Spokesperson of the Vice President, Dr Gideon Boako has said that the government cannot run away from issues around the public debt situation.
He said this while responding to a question as to why the Finance Minister Ken Ofori Atta did not mention the debt situation in the 2022 mid year budget review he presented to Parliament on Monday July 25.
Following the presentation, the opposition lawmakers said the Finance Minister missed an opportunity to address the key issues affecting the country, especially the public debt.
The Ajumako-Enyan-Esiam Member of Parliament, Cassiel Ato Forson said the presentation was “very empty. Everything in this country is not working yet the Minister responsible for Finance appeared before us and said nothing, he failed to address the very concerns of the ordinary Ghanaians.”
“Today, he comes here once again only to tell us that he has missed all the targets he set in the 2022 budget, every one of them, he could not achieve.
“Today, our public debt is in excess of 400billion cedis and yet the Minister in this document fails to talk about the public debt,” the Former Deputy Minister of Finance told journalists after the mid-year budget presentation in Parliament on Monday, July 25.
“We can do it, we have done it before,” he added.
But reacting to this, Mr Gideon Boako said “I think the issue about debt is something that the government cannot run away from. Already, there is a debt analysis report that is presented to Parliament.
“The whole IMF engagement is going to center on more or less, debt sustainability because the IMF will not lend to unsustainability, and so before the IMF lends to you they have to make sure that you are on a sustainable path. So certainly, debt is a bigger issue that government will have to deal with.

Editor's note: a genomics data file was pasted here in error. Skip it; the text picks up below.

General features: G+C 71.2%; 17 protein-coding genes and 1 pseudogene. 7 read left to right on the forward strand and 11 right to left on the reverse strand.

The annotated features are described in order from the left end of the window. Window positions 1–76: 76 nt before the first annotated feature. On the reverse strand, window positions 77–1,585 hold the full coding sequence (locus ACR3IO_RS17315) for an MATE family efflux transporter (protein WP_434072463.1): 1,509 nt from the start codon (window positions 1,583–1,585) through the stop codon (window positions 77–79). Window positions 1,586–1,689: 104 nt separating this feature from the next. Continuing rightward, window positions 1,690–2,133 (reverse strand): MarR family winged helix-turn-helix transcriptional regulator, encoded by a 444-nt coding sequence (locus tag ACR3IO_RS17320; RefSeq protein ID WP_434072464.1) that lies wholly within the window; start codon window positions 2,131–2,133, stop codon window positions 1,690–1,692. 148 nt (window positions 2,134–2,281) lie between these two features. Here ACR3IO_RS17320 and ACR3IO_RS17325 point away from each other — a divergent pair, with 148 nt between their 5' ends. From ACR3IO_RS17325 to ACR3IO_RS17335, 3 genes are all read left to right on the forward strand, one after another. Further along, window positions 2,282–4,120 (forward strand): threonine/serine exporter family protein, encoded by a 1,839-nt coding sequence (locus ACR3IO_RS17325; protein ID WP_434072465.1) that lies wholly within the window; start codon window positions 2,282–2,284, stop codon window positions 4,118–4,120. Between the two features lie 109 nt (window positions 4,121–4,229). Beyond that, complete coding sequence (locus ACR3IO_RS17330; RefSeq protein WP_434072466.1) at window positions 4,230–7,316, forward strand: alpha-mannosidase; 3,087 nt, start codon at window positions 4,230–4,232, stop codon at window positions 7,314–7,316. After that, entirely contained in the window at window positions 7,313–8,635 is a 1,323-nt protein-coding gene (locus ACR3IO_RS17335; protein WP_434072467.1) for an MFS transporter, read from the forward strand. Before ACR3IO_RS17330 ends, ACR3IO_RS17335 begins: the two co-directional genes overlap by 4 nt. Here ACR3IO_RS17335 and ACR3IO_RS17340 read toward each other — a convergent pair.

“But I guess and understand that probably, the main budget document, there is no way debt can be skipped in the presentation, and the speech of the Minister to Parliament, it is not everything that can be spelt out in the speech.”
” So I can understand from that angle but the issue about debt and how government intends to go on the path of debt sustainability, and some of them are reflected in the macro targets that government talks about, the primary balance. Because if you are not going to have positive primary balance, it will be difficult for you to convince any body that you will be on a debt sustainability,” he told Accra-based Citi TV on Monday July 25.
The Finance Minister in the review announced that the overall Real Gross Domestic Product (GDP) for 2021 grew strongly by 5.4 per cent compared to 0.5 percent recorded in 2020 and the revised 2021 annual target of 5.1 percent.
Presenting the budget in Parliament on Monday, July 25, he said, at the time of presenting the 2022 Budget in November last year, we
provided information on macroeconomic developments for the first nine months of the 2021 fiscal year.
“We now have received updated information through to end-December 2021, he said.
“Overall Real GDP for 2021 grew strongly by 5.4 percent compared to 0.5 percent recorded in 2020 and the revised 2021 annual target of 5.1 percent.”
“Non-oil GDP growth also increased to 6.9 percent compared to a growth of 1.0 percent recorded in 2020, and the revised 2021 target of 7.0 percent. The overall budget deficit of GH¢28,095 million (5.6% of GDP), against a deficit target of GH¢19,730 million (3.9% of GDP).”
“Primary balance for the period was a deficit of GH¢7,618 million (1.5% of GDP), against a deficit target of GH¢672 million (0.1% of GDP). Public-debt-to-GDP ratio stood at 76.6% at the end of 2021.”
Regarding the Macroeconomic Performance for half-year 2022, he said provisional Q1-2022 National Accounts Statistics published by Ghana
Statistical Service (GSS) in June 2022 shows that the overall real GDP growth for the first quarter of 2022 was 3.3 percent compared to 3.6 percent recorded in the same period Non-oil GDP for the first quarter of 2022 grew by 3.7 percent compared with the Q1-2020 growth of 5.3 percent.
Regarding the revision to the 2022 Macroeconomic Framework, Mr Ofori-Atta said “as I have already indicated, the macroeconomic environment has significantly changed, prompting the revision of the macroeconomic framework.
“Furthermore, based on the developments for the first six months of 2022 and outlook for the rest of the year, we have accordingly revised the macro-fiscal targets for 2022 as follows: Overall GDP Growth rate of 3.7 percent down from 5.8 percent; Non-Oil GDP Growth rate of to 4.3 percent down from 5.9 percent, End period inflation of 28.5 percent up from 8 percent; The overall fiscal deficit of 6.6% of GDP down from 7.4%
“Primary surplus of 0.4% of GDP up from a surplus of 0.1% of GDP; and The Gross International Reserves of not less than 3 months import cover.”